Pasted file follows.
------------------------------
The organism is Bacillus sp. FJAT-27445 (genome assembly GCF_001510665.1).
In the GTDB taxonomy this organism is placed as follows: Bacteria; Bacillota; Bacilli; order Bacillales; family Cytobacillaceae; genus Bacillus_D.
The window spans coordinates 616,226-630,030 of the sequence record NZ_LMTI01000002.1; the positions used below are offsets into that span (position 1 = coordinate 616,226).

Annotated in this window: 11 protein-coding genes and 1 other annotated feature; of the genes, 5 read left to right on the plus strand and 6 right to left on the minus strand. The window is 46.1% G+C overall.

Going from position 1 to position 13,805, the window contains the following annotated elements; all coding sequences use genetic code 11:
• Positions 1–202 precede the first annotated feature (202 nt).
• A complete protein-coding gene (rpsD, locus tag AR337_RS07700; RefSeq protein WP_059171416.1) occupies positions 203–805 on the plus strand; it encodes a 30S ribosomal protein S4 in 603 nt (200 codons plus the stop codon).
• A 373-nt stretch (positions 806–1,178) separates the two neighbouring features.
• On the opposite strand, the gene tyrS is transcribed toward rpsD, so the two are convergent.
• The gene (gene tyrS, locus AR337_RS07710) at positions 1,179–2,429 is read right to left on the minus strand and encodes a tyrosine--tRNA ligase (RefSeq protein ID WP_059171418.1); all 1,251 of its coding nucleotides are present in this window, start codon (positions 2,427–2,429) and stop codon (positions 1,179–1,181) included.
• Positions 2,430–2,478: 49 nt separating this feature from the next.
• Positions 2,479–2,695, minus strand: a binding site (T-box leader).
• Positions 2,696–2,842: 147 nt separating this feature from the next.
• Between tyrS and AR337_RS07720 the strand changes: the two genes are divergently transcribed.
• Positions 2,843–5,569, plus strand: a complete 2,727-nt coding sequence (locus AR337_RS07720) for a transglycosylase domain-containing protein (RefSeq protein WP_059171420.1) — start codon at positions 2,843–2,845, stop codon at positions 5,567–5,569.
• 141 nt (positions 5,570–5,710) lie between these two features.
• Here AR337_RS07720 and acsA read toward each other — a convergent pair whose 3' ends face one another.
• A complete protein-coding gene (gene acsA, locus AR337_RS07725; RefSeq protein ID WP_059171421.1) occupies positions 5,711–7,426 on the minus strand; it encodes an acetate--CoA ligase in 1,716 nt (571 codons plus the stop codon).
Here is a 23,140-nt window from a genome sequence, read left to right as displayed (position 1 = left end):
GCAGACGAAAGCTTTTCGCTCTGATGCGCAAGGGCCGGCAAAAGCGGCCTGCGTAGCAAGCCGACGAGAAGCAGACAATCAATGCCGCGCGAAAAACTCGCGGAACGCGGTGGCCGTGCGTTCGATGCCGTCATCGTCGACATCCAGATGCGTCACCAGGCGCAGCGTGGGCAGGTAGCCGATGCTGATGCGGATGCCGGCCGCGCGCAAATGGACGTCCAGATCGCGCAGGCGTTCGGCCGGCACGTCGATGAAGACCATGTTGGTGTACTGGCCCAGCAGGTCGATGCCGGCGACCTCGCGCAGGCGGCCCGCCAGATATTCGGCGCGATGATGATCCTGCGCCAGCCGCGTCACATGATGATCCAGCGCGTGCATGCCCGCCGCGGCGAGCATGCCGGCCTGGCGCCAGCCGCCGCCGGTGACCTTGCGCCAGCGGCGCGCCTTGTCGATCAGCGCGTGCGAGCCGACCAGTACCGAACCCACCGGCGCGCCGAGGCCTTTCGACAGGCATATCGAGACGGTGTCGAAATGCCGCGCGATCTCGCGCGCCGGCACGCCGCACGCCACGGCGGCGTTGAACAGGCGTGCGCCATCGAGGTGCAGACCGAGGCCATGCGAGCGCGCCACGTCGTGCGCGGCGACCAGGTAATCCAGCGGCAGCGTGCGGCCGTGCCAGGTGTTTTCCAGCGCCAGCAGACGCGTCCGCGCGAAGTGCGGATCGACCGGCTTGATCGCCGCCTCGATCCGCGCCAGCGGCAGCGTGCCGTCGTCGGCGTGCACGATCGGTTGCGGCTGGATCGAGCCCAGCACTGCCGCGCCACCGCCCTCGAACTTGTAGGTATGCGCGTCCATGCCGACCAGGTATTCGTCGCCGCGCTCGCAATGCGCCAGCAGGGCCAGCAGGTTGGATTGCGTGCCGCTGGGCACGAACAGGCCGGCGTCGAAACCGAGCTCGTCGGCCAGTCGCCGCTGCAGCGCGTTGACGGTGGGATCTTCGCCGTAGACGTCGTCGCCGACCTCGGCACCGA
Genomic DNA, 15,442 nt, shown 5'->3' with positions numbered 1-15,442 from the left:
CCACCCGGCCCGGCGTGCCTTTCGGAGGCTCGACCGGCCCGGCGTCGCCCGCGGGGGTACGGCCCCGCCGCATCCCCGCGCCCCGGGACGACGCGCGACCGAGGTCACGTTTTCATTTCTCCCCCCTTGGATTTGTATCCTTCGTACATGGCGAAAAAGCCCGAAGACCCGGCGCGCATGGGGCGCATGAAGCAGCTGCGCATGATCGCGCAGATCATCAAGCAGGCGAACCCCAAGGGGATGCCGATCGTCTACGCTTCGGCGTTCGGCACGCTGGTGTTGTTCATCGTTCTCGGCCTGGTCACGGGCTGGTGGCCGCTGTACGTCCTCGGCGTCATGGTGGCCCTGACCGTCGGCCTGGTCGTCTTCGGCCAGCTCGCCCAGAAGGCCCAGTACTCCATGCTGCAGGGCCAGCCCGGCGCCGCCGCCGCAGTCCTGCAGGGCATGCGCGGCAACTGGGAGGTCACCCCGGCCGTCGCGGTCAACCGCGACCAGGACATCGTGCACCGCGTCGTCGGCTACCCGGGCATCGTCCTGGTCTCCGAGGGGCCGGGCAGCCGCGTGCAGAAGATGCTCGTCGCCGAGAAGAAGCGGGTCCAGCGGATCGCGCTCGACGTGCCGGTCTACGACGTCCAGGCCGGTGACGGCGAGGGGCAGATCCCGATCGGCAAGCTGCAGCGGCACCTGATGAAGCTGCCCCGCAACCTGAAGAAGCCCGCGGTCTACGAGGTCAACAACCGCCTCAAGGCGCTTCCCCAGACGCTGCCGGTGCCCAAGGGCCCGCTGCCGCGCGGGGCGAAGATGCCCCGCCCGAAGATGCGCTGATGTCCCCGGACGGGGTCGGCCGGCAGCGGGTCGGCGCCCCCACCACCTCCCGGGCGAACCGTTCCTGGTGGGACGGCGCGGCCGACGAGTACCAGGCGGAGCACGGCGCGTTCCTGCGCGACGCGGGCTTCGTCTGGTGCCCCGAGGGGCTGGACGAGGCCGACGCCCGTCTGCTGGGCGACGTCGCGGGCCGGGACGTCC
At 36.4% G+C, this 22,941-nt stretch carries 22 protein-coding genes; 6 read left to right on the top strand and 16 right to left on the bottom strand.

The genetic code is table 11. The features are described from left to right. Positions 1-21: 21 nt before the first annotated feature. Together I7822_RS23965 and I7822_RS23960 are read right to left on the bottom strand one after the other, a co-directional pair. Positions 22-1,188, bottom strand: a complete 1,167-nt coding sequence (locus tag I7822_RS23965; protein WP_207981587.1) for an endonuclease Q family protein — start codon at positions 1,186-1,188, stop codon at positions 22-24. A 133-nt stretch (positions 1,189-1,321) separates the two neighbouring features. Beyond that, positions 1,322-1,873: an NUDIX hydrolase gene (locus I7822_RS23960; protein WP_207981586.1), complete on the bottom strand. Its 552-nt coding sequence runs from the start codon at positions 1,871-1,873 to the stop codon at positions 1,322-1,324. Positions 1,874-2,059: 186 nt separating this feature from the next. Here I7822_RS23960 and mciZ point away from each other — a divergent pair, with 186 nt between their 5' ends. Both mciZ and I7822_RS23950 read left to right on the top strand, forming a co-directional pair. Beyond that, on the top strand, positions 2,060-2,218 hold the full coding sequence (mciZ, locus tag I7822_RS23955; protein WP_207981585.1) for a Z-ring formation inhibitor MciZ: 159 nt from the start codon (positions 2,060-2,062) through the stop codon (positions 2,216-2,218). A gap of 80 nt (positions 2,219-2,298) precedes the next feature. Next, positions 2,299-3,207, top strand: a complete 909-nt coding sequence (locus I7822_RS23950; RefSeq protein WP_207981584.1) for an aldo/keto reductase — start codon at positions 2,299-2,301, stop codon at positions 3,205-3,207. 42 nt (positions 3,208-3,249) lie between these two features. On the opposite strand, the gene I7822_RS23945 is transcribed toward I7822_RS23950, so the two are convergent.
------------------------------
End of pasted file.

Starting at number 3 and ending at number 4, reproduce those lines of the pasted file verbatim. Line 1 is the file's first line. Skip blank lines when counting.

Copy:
The window spans coordinates 616,226-630,030 of the sequence record NZ_LMTI01000002.1; the positions used below are offsets into that span (position 1 = coordinate 616,226).

Annotated in this window: 11 protein-coding genes and 1 other annotated feature; of the genes, 5 read left to right on the plus strand and 6 right to left on the minus strand. The window is 46.1% G+C overall.